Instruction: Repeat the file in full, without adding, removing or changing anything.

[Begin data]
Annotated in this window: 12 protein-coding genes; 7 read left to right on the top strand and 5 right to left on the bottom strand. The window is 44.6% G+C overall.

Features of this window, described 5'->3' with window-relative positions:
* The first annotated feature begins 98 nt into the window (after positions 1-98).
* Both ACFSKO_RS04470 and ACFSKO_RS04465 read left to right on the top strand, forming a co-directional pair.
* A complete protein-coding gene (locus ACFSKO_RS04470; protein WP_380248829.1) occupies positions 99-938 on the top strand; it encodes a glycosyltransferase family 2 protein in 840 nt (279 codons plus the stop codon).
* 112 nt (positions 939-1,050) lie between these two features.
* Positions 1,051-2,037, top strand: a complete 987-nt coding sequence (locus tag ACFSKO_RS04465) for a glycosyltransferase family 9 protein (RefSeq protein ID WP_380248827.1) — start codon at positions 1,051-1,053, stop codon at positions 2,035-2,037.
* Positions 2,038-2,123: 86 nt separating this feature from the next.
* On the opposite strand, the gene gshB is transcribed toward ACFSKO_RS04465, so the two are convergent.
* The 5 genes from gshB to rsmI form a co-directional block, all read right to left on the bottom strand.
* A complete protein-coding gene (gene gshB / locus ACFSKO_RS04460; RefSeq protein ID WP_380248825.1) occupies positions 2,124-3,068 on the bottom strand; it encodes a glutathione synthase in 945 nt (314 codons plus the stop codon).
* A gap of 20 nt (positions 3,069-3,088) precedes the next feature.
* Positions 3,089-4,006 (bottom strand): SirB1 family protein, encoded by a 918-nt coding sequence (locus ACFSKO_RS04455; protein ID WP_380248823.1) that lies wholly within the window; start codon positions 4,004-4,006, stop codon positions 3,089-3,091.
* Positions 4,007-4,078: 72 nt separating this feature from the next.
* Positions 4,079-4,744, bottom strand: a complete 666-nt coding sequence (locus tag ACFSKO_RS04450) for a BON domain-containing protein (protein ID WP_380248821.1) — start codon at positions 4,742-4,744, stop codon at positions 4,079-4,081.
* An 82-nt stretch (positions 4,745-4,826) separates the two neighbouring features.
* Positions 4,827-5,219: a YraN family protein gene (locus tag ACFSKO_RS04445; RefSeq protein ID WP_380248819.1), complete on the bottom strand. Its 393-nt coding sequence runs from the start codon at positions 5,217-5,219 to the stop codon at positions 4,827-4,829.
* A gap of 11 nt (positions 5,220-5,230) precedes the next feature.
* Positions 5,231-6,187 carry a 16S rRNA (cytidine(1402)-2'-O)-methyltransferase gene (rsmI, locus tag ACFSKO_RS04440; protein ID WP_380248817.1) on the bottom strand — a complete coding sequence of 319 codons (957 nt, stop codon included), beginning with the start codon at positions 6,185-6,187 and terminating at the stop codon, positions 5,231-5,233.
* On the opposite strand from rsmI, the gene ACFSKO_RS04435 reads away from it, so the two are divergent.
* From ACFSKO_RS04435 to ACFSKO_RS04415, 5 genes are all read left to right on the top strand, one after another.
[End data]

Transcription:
Annotated in this window: 12 protein-coding genes; 7 read left to right on the top strand and 5 right to left on the bottom strand. The window is 44.6% G+C overall.

Features of this window, described 5'->3' with window-relative positions:
* The first annotated feature begins 98 nt into the window (after positions 1-98).
* Both ACFSKO_RS04470 and ACFSKO_RS04465 read left to right on the top strand, forming a co-directional pair.
* A complete protein-coding gene (locus ACFSKO_RS04470; protein WP_380248829.1) occupies positions 99-938 on the top strand; it encodes a glycosyltransferase family 2 protein in 840 nt (279 codons plus the stop codon).
* 112 nt (positions 939-1,050) lie between these two features.
* Positions 1,051-2,037, top strand: a complete 987-nt coding sequence (locus tag ACFSKO_RS04465) for a glycosyltransferase family 9 protein (RefSeq protein ID WP_380248827.1) — start codon at positions 1,051-1,053, stop codon at positions 2,035-2,037.
* Positions 2,038-2,123: 86 nt separating this feature from the next.
* On the opposite strand, the gene gshB is transcribed toward ACFSKO_RS04465, so the two are convergent.
* The 5 genes from gshB to rsmI form a co-directional block, all read right to left on the bottom strand.
* A complete protein-coding gene (gene gshB / locus ACFSKO_RS04460; RefSeq protein ID WP_380248825.1) occupies positions 2,124-3,068 on the bottom strand; it encodes a glutathione synthase in 945 nt (314 codons plus the stop codon).
* A gap of 20 nt (positions 3,069-3,088) precedes the next feature.
* Positions 3,089-4,006 (bottom strand): SirB1 family protein, encoded by a 918-nt coding sequence (locus ACFSKO_RS04455; protein ID WP_380248823.1) that lies wholly within the window; start codon positions 4,004-4,006, stop codon positions 3,089-3,091.
* Positions 4,007-4,078: 72 nt separating this feature from the next.
* Positions 4,079-4,744, bottom strand: a complete 666-nt coding sequence (locus tag ACFSKO_RS04450) for a BON domain-containing protein (protein ID WP_380248821.1) — start codon at positions 4,742-4,744, stop codon at positions 4,079-4,081.
* An 82-nt stretch (positions 4,745-4,826) separates the two neighbouring features.
* Positions 4,827-5,219: a YraN family protein gene (locus tag ACFSKO_RS04445; RefSeq protein ID WP_380248819.1), complete on the bottom strand. Its 393-nt coding sequence runs from the start codon at positions 5,217-5,219 to the stop codon at positions 4,827-4,829.
* A gap of 11 nt (positions 5,220-5,230) precedes the next feature.
* Positions 5,231-6,187 carry a 16S rRNA (cytidine(1402)-2'-O)-methyltransferase gene (rsmI, locus tag ACFSKO_RS04440; protein ID WP_380248817.1) on the bottom strand — a complete coding sequence of 319 codons (957 nt, stop codon included), beginning with the start codon at positions 6,185-6,187 and terminating at the stop codon, positions 5,231-5,233.
* On the opposite strand from rsmI, the gene ACFSKO_RS04435 reads away from it, so the two are divergent.
* From ACFSKO_RS04435 to ACFSKO_RS04415, 5 genes are all read left to right on the top strand, one after another.